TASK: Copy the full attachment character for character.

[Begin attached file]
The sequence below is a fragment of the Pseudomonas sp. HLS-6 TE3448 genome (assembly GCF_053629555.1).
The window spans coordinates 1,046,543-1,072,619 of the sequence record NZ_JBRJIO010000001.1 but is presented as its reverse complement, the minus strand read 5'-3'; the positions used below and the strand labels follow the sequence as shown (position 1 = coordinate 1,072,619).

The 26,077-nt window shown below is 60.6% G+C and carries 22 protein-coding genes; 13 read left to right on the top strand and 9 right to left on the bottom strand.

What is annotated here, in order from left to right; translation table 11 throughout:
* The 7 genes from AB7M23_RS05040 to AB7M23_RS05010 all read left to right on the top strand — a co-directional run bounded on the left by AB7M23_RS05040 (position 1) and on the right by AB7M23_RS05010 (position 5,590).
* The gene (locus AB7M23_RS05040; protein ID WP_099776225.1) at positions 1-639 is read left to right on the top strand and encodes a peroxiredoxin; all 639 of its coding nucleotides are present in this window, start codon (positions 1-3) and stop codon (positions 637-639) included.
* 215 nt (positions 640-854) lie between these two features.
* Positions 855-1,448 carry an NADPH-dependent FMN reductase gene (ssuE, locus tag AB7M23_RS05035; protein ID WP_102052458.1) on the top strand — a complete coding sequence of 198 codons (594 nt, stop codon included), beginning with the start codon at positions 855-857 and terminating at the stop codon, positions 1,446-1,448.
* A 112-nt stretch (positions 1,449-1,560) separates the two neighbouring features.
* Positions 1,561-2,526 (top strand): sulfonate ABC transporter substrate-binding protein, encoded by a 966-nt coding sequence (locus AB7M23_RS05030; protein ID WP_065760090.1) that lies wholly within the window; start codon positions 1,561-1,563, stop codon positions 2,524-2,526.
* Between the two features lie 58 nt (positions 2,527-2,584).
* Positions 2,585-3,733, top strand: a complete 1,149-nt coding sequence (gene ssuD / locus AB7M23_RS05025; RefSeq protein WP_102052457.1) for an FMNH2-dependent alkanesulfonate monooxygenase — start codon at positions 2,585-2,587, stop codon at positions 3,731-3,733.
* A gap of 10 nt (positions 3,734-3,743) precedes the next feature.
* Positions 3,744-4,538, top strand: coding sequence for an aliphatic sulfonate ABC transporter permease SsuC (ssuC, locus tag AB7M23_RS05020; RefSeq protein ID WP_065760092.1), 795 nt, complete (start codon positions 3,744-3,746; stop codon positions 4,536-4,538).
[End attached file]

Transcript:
The sequence below is a fragment of the Pseudomonas sp. HLS-6 TE3448 genome (assembly GCF_053629555.1).
The window spans coordinates 1,046,543-1,072,619 of the sequence record NZ_JBRJIO010000001.1 but is presented as its reverse complement, the minus strand read 5'-3'; the positions used below and the strand labels follow the sequence as shown (position 1 = coordinate 1,072,619).

The 26,077-nt window shown below is 60.6% G+C and carries 22 protein-coding genes; 13 read left to right on the top strand and 9 right to left on the bottom strand.

What is annotated here, in order from left to right; translation table 11 throughout:
* The 7 genes from AB7M23_RS05040 to AB7M23_RS05010 all read left to right on the top strand — a co-directional run bounded on the left by AB7M23_RS05040 (position 1) and on the right by AB7M23_RS05010 (position 5,590).
* The gene (locus AB7M23_RS05040; protein ID WP_099776225.1) at positions 1-639 is read left to right on the top strand and encodes a peroxiredoxin; all 639 of its coding nucleotides are present in this window, start codon (positions 1-3) and stop codon (positions 637-639) included.
* 215 nt (positions 640-854) lie between these two features.
* Positions 855-1,448 carry an NADPH-dependent FMN reductase gene (ssuE, locus tag AB7M23_RS05035; protein ID WP_102052458.1) on the top strand — a complete coding sequence of 198 codons (594 nt, stop codon included), beginning with the start codon at positions 855-857 and terminating at the stop codon, positions 1,446-1,448.
* A 112-nt stretch (positions 1,449-1,560) separates the two neighbouring features.
* Positions 1,561-2,526 (top strand): sulfonate ABC transporter substrate-binding protein, encoded by a 966-nt coding sequence (locus AB7M23_RS05030; protein ID WP_065760090.1) that lies wholly within the window; start codon positions 1,561-1,563, stop codon positions 2,524-2,526.
* Between the two features lie 58 nt (positions 2,527-2,584).
* Positions 2,585-3,733, top strand: a complete 1,149-nt coding sequence (gene ssuD / locus AB7M23_RS05025; RefSeq protein WP_102052457.1) for an FMNH2-dependent alkanesulfonate monooxygenase — start codon at positions 2,585-2,587, stop codon at positions 3,731-3,733.
* A gap of 10 nt (positions 3,734-3,743) precedes the next feature.
* Positions 3,744-4,538, top strand: coding sequence for an aliphatic sulfonate ABC transporter permease SsuC (ssuC, locus tag AB7M23_RS05020; RefSeq protein ID WP_065760092.1), 795 nt, complete (start codon positions 3,744-3,746; stop codon positions 4,536-4,538).